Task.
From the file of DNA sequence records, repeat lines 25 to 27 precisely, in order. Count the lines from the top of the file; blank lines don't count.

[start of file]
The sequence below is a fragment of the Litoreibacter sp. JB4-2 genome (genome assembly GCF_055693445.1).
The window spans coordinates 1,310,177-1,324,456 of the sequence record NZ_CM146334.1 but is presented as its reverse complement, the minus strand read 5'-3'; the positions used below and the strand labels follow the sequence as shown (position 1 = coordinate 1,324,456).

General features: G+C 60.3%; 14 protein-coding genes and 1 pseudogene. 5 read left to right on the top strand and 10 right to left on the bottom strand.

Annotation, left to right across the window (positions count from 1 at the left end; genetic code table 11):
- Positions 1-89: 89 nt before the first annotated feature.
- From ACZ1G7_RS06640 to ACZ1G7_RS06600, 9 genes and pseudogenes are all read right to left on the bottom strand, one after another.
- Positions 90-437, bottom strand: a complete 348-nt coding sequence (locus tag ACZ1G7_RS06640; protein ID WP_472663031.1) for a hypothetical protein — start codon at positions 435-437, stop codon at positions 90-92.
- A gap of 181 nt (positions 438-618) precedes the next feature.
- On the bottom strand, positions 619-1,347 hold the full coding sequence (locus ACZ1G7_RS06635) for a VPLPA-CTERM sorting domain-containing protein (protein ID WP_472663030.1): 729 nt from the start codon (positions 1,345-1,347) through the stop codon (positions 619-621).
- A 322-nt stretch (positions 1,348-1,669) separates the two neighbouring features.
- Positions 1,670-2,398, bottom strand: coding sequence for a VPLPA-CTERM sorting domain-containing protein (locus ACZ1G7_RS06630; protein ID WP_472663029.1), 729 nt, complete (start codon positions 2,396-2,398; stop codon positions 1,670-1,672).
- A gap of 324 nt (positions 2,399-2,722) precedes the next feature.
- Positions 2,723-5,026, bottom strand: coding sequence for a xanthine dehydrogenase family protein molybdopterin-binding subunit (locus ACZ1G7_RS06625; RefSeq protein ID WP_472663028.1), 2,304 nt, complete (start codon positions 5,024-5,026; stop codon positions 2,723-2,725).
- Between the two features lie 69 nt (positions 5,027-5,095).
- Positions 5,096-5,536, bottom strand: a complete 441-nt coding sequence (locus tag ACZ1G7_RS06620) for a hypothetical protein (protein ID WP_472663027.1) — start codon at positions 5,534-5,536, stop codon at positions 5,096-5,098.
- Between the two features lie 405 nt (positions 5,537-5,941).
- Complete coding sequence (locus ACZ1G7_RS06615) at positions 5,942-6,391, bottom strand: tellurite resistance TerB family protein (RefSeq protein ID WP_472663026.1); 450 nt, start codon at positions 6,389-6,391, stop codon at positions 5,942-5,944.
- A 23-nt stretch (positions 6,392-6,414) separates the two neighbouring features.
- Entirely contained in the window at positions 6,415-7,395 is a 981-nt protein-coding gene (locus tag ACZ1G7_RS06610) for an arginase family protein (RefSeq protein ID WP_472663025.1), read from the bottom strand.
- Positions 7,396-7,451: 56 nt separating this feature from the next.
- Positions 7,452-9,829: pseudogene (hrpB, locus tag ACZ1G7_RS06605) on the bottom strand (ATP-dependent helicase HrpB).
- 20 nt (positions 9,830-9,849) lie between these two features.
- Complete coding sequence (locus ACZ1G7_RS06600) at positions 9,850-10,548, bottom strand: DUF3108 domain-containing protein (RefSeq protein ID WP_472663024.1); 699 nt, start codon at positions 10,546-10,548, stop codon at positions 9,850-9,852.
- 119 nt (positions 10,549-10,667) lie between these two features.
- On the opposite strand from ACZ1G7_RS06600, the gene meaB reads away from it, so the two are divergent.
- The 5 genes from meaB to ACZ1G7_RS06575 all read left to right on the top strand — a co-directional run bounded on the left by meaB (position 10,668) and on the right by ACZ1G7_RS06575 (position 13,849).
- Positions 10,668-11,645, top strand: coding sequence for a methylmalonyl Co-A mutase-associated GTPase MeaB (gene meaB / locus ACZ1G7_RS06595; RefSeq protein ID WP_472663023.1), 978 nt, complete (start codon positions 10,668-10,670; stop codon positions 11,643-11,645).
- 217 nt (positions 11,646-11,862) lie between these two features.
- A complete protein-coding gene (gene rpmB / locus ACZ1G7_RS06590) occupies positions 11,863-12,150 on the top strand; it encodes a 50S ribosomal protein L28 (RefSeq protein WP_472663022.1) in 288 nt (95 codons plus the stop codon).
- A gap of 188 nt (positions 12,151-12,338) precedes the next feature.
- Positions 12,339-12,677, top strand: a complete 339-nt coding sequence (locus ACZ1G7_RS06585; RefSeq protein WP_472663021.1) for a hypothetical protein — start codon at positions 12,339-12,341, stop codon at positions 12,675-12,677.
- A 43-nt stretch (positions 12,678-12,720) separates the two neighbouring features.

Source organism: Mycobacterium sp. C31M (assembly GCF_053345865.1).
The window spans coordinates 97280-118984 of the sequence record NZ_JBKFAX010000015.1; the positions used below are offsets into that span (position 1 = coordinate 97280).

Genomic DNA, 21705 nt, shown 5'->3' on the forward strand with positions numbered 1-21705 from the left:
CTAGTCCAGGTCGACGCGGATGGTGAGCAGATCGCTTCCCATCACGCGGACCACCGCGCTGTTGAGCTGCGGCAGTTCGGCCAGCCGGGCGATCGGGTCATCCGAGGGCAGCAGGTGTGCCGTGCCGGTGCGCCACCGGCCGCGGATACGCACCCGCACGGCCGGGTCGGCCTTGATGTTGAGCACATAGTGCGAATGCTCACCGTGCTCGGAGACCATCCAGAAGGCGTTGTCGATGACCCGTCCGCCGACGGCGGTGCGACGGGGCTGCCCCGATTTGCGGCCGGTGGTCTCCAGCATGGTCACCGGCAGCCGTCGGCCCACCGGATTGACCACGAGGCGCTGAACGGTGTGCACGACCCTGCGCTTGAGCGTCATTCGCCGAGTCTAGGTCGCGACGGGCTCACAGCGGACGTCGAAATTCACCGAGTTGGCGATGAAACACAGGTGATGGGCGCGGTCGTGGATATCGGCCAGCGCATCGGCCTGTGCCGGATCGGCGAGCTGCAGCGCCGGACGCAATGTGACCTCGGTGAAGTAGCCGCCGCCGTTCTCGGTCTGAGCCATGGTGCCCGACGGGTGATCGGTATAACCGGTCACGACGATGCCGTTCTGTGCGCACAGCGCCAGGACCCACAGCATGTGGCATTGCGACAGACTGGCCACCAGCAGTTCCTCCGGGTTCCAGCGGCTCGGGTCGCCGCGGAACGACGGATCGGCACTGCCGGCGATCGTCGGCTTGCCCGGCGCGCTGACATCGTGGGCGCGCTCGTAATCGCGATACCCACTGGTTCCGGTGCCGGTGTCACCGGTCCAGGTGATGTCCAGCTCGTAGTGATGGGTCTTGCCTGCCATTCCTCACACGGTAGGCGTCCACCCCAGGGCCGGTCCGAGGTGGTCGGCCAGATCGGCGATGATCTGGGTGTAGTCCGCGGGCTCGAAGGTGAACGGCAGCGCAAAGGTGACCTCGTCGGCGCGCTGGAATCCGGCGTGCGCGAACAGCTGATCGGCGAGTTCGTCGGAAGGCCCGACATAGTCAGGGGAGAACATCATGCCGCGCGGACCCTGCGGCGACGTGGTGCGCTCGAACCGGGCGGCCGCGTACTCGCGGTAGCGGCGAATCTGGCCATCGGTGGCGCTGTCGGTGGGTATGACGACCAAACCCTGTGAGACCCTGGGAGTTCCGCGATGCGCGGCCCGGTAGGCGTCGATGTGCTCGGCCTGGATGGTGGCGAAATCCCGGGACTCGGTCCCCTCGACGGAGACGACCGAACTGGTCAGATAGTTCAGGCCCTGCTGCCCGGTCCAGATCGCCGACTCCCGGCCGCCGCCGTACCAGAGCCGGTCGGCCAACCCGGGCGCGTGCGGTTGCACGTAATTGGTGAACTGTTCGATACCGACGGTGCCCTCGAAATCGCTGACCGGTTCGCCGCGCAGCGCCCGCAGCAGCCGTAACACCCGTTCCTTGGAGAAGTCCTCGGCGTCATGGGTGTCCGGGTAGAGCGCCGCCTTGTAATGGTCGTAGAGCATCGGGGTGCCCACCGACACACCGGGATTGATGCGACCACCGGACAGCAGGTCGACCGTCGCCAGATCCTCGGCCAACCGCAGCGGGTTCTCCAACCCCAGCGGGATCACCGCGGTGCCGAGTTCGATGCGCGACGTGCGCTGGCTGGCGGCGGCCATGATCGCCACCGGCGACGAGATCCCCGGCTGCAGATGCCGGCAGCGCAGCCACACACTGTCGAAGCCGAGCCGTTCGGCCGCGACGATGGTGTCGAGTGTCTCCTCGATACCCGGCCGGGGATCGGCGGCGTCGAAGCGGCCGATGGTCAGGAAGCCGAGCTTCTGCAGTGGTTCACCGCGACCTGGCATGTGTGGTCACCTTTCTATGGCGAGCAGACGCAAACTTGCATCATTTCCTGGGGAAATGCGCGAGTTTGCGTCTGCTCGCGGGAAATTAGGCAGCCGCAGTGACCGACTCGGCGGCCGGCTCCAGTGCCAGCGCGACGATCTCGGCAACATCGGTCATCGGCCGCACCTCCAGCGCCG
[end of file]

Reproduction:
- On the opposite strand from ACZ1G7_RS06600, the gene meaB reads away from it, so the two are divergent.
- The 5 genes from meaB to ACZ1G7_RS06575 all read left to right on the top strand — a co-directional run bounded on the left by meaB (position 10,668) and on the right by ACZ1G7_RS06575 (position 13,849).
- Positions 10,668-11,645, top strand: coding sequence for a methylmalonyl Co-A mutase-associated GTPase MeaB (gene meaB / locus ACZ1G7_RS06595; RefSeq protein ID WP_472663023.1), 978 nt, complete (start codon positions 10,668-10,670; stop codon positions 11,643-11,645).